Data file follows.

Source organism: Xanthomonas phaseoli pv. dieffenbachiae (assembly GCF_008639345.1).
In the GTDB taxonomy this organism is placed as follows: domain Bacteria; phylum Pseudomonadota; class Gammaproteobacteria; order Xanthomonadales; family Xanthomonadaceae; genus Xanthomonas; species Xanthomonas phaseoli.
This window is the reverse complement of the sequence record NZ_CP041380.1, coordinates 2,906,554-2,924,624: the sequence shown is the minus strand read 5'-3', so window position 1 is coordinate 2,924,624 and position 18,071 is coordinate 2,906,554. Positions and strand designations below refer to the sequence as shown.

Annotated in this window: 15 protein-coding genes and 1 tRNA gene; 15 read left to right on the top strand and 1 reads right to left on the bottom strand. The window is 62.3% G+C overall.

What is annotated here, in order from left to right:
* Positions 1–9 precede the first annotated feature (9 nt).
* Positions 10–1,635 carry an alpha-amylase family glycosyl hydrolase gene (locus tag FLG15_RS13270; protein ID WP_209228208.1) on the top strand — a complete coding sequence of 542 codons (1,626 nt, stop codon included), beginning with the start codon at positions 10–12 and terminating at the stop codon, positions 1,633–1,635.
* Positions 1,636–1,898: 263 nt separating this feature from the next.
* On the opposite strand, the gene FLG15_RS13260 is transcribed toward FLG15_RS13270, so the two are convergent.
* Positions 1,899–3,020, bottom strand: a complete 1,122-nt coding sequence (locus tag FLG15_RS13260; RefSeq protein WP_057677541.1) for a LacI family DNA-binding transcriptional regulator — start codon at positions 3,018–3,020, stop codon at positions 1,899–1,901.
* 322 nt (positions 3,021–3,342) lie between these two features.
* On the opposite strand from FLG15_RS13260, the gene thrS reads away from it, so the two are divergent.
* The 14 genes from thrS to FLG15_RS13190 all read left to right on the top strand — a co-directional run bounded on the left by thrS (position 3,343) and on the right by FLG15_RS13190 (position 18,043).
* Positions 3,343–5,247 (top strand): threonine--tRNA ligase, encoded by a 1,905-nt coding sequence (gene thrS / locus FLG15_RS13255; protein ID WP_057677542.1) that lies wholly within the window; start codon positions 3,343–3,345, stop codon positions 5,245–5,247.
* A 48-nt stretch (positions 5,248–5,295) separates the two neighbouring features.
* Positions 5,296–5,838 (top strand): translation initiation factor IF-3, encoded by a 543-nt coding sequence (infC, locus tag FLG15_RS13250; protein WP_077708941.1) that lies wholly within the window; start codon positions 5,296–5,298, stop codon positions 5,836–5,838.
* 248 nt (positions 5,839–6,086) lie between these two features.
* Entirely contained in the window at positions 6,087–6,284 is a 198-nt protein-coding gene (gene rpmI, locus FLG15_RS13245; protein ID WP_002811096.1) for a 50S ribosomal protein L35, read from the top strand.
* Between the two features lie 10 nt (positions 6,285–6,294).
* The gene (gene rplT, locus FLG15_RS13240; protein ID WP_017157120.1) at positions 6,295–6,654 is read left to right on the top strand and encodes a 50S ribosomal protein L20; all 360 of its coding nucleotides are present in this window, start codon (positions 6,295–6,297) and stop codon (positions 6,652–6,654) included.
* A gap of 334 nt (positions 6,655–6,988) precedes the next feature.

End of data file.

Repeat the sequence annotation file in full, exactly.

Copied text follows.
Source organism: Xanthomonas phaseoli pv. dieffenbachiae (assembly GCF_008639345.1).
In the GTDB taxonomy this organism is placed as follows: domain Bacteria; phylum Pseudomonadota; class Gammaproteobacteria; order Xanthomonadales; family Xanthomonadaceae; genus Xanthomonas; species Xanthomonas phaseoli.
This window is the reverse complement of the sequence record NZ_CP041380.1, coordinates 2,906,554-2,924,624: the sequence shown is the minus strand read 5'-3', so window position 1 is coordinate 2,924,624 and position 18,071 is coordinate 2,906,554. Positions and strand designations below refer to the sequence as shown.

Annotated in this window: 15 protein-coding genes and 1 tRNA gene; 15 read left to right on the top strand and 1 reads right to left on the bottom strand. The window is 62.3% G+C overall.

What is annotated here, in order from left to right:
* Positions 1–9 precede the first annotated feature (9 nt).
* Positions 10–1,635 carry an alpha-amylase family glycosyl hydrolase gene (locus tag FLG15_RS13270; protein ID WP_209228208.1) on the top strand — a complete coding sequence of 542 codons (1,626 nt, stop codon included), beginning with the start codon at positions 10–12 and terminating at the stop codon, positions 1,633–1,635.
* Positions 1,636–1,898: 263 nt separating this feature from the next.
* On the opposite strand, the gene FLG15_RS13260 is transcribed toward FLG15_RS13270, so the two are convergent.
* Positions 1,899–3,020, bottom strand: a complete 1,122-nt coding sequence (locus tag FLG15_RS13260; RefSeq protein WP_057677541.1) for a LacI family DNA-binding transcriptional regulator — start codon at positions 3,018–3,020, stop codon at positions 1,899–1,901.
* 322 nt (positions 3,021–3,342) lie between these two features.
* On the opposite strand from FLG15_RS13260, the gene thrS reads away from it, so the two are divergent.
* The 14 genes from thrS to FLG15_RS13190 all read left to right on the top strand — a co-directional run bounded on the left by thrS (position 3,343) and on the right by FLG15_RS13190 (position 18,043).
* Positions 3,343–5,247 (top strand): threonine--tRNA ligase, encoded by a 1,905-nt coding sequence (gene thrS / locus FLG15_RS13255; protein ID WP_057677542.1) that lies wholly within the window; start codon positions 3,343–3,345, stop codon positions 5,245–5,247.
* A 48-nt stretch (positions 5,248–5,295) separates the two neighbouring features.
* Positions 5,296–5,838 (top strand): translation initiation factor IF-3, encoded by a 543-nt coding sequence (infC, locus tag FLG15_RS13250; protein WP_077708941.1) that lies wholly within the window; start codon positions 5,296–5,298, stop codon positions 5,836–5,838.
* 248 nt (positions 5,839–6,086) lie between these two features.
* Entirely contained in the window at positions 6,087–6,284 is a 198-nt protein-coding gene (gene rpmI, locus FLG15_RS13245; protein ID WP_002811096.1) for a 50S ribosomal protein L35, read from the top strand.
* Between the two features lie 10 nt (positions 6,285–6,294).
* The gene (gene rplT, locus FLG15_RS13240; protein ID WP_017157120.1) at positions 6,295–6,654 is read left to right on the top strand and encodes a 50S ribosomal protein L20; all 360 of its coding nucleotides are present in this window, start codon (positions 6,295–6,297) and stop codon (positions 6,652–6,654) included.
* A gap of 334 nt (positions 6,655–6,988) precedes the next feature.